Your husband, cardiologist Michael Ayers, MD, also joined the UVA team recently. What made UVA a good fit for you both?
It was difficult to find an academic institution that would allow us both to do what we wanted, but UVA seemed to be a perfect match for us. My clinical research interests are very specific, so that’s why UVA was so special for me. For a smaller-size program compared to Columbia University, where I was coming from, I knew UVA was going to focus specifically on what I was interested in with great mentorship and plenty of patients to study and treat. I came to UVA to become part of the foundation of the hematology program established at UVA, which is rare and renowned across the nation.
Jonathan Garneau, MD
- Title: Assistant Professor
- Fellowship: University Hospitals of Cleveland/Case Western Reserve University
- Residency: Icahn School of Medicine at Mount Sinai Hospital
Both of your parents are physicians. Did that early exposure to medicine influence your career choice?
Yes, my interest in medicine was really unavoidable. Throughout my childhood and in young adulthood, I noticed my parents were very dedicated to patient care and also lifelong learning, staying current with medical information. They were constantly trying to stay on the cutting edge of treatment as their careers evolved.
My mom is an anesthesiologist, and she took me to the OR at a young age and had me shadow her to give me exposure to complex surgical cases and the life of a surgeon. My dad is an internist, and he would still perform house calls when I was younger, which is really a lost art these days. I noticed he was very dedicated to establishing a relationship with his patients. He was incredibly patient when he listened to people. He never seemed rushed. I admired that about him. He’s still working and dedicated, doing the same thing to this day. So because of the kind of environment I was raised in, caring for cancer patients seemed like a very natural match for me.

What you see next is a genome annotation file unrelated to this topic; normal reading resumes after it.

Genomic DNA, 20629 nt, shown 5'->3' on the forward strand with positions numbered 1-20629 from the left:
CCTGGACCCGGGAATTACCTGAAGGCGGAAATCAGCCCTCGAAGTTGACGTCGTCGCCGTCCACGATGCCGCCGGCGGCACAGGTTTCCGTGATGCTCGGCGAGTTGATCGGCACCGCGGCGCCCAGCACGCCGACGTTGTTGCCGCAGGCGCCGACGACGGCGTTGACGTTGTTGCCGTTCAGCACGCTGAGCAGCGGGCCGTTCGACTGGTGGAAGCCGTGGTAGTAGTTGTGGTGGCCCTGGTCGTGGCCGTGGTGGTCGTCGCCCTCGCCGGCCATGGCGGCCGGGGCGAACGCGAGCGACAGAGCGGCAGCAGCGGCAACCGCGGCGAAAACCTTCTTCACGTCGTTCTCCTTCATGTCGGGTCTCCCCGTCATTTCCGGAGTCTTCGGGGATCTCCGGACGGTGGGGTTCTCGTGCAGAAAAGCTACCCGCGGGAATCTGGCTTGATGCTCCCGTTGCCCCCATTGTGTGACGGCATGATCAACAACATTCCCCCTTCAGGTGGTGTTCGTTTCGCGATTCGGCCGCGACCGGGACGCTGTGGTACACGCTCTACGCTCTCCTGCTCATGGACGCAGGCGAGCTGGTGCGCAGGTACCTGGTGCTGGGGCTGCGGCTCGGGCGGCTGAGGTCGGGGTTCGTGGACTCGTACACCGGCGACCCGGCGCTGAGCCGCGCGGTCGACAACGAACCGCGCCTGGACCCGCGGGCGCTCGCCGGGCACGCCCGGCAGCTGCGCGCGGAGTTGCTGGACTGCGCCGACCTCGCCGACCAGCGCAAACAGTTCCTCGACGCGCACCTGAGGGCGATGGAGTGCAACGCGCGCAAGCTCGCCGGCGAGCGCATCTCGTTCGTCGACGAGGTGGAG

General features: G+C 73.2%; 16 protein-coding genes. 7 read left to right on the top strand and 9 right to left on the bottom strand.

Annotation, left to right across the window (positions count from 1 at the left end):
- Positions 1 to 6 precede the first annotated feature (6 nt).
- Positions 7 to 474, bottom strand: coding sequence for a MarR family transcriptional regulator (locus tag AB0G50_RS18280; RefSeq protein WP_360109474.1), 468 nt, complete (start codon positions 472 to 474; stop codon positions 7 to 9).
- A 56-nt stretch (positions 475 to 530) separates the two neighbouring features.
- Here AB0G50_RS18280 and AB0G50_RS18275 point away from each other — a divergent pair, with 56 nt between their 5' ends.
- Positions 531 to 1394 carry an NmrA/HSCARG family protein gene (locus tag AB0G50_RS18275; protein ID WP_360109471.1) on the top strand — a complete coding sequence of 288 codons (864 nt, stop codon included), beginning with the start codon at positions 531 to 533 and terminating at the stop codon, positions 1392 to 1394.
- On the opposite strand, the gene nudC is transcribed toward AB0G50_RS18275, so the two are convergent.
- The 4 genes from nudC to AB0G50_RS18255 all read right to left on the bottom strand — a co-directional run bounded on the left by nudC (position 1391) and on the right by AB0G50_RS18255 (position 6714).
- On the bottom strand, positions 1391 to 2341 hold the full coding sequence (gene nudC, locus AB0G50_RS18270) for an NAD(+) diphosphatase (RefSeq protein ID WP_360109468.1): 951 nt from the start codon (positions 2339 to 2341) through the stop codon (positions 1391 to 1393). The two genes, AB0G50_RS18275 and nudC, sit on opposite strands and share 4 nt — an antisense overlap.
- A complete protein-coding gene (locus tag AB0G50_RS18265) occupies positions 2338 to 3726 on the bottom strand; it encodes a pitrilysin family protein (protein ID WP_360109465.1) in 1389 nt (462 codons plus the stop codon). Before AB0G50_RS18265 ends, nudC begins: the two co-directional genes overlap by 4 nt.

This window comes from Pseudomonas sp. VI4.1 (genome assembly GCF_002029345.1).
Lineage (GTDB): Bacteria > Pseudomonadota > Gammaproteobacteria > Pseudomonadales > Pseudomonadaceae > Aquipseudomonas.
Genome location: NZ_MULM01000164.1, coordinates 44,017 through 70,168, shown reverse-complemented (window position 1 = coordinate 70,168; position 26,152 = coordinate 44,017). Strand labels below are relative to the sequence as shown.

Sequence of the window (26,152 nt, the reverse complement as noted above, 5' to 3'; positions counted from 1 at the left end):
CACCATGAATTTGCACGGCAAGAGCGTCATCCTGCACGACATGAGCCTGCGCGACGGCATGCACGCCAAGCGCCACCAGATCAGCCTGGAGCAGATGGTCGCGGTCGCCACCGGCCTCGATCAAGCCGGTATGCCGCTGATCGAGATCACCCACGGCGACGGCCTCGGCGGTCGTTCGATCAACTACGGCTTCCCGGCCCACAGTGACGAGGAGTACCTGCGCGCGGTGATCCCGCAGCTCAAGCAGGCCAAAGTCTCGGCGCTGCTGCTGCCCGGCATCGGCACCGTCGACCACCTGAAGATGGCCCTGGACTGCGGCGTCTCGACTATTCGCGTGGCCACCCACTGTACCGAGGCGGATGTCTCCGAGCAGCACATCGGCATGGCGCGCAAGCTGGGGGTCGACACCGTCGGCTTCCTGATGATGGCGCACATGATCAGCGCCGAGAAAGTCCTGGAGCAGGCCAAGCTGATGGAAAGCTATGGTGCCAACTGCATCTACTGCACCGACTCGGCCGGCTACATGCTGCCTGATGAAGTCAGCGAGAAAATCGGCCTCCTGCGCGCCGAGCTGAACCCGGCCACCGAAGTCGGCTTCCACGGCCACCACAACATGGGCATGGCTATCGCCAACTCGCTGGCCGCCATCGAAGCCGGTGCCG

Then, when I was in med school, I had a very lasting experience with someone who was a head and neck surgeon. I was captivated by what I saw him do on a daily basis. I was drawn to the surgical procedures, the intricacy of them. But it was also the nature of what he did outside of the operating room. He was an incredible person and patients loved him. His talent and his gift, not only dealing with people but being an excellent surgeon, drew me in and fostered an interest in this field in particular.